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May 22, 2007

By The Miami Herald

May 23--Legislators intent on sunsetting Florida's no-fault auto-insurance law got more than they bargained for: They eliminated mandated auto insurance altogether.

The unintended consequences could raise auto-insurance costs -- not necessarily lower costs, as some legislators suggested. Floridians also will pay the price when emergency rooms see a spike in accident victims who lack health coverage of any kind.

This isn't good policy, nor is it fair to drivers who responsibly insure their vehicles. Lawmakers should use the special session to reverse the unintended effects of the law's expiration. State law requires two types of auto coverage:

--Personal injury protection, or PIP, which pays most medical expenses and lost wages. A minimum of $10,000 coverage is required.

--Property damage liability, with $10,000 minimum coverage. This covers damages to another person's car or other property.

Coverage not required

In the absence of legislative action, as of Oct. 1, Florida drivers no longer will have to buy auto insurance to register their cars. This is an invitation to drop coverage. Meanwhile, drivers who keep their auto insurance will see their rates rise, especially for uninsured-motorist coverage.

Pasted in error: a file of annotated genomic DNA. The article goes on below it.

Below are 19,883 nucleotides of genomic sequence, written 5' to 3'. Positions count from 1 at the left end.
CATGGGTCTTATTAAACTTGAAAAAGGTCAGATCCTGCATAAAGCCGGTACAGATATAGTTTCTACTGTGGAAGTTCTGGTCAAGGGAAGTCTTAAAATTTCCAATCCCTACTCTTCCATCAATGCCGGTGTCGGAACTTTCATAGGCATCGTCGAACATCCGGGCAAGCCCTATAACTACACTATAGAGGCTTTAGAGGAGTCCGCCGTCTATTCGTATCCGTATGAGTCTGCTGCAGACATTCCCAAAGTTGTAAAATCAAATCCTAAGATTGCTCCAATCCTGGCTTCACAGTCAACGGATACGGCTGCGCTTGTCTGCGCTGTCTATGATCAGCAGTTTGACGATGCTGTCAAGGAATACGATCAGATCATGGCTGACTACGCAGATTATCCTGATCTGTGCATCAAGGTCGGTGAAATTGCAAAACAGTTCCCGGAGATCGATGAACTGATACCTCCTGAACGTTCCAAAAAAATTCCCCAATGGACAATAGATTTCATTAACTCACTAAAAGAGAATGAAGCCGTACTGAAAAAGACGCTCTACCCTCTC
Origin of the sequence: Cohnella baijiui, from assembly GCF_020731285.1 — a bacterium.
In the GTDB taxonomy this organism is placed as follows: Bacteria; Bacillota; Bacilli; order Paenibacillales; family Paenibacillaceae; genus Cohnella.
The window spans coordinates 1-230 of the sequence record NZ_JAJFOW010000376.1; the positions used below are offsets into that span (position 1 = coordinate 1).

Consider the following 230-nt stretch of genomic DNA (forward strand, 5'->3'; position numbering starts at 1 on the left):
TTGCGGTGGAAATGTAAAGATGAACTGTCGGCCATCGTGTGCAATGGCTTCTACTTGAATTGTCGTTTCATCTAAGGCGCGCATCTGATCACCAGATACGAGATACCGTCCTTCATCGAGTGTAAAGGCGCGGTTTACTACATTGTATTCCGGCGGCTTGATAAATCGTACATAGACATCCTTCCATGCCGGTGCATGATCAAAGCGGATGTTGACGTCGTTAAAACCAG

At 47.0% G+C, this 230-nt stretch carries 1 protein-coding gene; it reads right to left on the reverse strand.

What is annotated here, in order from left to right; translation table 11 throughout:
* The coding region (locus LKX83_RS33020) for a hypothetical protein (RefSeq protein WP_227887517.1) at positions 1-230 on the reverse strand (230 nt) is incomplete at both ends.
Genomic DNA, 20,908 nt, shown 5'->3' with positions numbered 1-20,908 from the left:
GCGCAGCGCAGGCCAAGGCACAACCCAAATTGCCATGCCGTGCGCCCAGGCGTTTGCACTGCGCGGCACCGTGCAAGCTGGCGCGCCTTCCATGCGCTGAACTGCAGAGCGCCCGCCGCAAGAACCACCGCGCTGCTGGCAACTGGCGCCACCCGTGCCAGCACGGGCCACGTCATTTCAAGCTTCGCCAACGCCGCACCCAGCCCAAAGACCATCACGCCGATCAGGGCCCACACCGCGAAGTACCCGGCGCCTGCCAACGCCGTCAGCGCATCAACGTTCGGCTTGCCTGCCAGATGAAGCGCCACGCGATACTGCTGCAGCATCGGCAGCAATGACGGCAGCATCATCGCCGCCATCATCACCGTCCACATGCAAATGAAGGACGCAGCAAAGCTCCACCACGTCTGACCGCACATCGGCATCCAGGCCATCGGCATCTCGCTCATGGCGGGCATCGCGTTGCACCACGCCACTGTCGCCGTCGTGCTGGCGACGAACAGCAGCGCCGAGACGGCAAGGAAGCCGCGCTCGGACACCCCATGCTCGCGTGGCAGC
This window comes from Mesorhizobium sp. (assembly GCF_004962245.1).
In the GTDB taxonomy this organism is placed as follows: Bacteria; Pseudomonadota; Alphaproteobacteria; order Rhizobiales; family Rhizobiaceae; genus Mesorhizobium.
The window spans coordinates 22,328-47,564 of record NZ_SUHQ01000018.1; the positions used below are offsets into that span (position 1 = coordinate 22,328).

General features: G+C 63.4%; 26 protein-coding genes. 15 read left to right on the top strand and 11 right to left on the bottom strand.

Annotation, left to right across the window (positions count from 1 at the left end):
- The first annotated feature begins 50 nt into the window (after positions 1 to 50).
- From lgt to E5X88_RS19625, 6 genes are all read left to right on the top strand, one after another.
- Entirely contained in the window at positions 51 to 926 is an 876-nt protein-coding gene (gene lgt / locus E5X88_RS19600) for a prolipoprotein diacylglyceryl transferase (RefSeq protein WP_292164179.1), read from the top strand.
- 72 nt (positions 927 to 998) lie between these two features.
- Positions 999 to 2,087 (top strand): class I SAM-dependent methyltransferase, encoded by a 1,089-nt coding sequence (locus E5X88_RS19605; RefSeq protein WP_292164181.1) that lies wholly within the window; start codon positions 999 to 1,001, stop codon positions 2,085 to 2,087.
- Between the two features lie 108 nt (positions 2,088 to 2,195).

Hospitals with trauma centers also can expect to see their unpaid-care costs rise without mandated auto-injury coverage. Jackson Memorial Hospital and the South Broward Hospital District, for example, project more than $22 million in unfunded costs from an increase in auto-accident patients who have no medical insurance.

Our high rates

There is a good reason that almost every state requires some form of auto insurance. The more people that are insured, the more risk is spread. The more uninsured drivers, the more that costs are shifted to those who pay for their coverage. South Florida's huge uninsured driver population is a key reason our rates are among the nation's highest.

We understand that the special legislative session in June is intended to focus on property-tax relief. It isn't productive for legislators to divert attention by addressing a host of other issues that can wait until next year's regular session. The looming auto-insurance fiasco, however, shouldn't be put off until next year. By then, drivers will have canceled coverage and Florida's auto-insurance market will have worsened.

The Legislature erred by not extending the current law or replacing it. Florida shouldn't encourage uninsured driving. There is a relatively easy fix that shouldn't bog down the special session in debate. Lawmakers should extend the current no-fault law for one year, then address it in the 2008 regular session. Florida's responsible drivers will be grateful.


Copyright (c) 2007, The Miami Herald

Distributed by McClatchy-Tribune Information Services.

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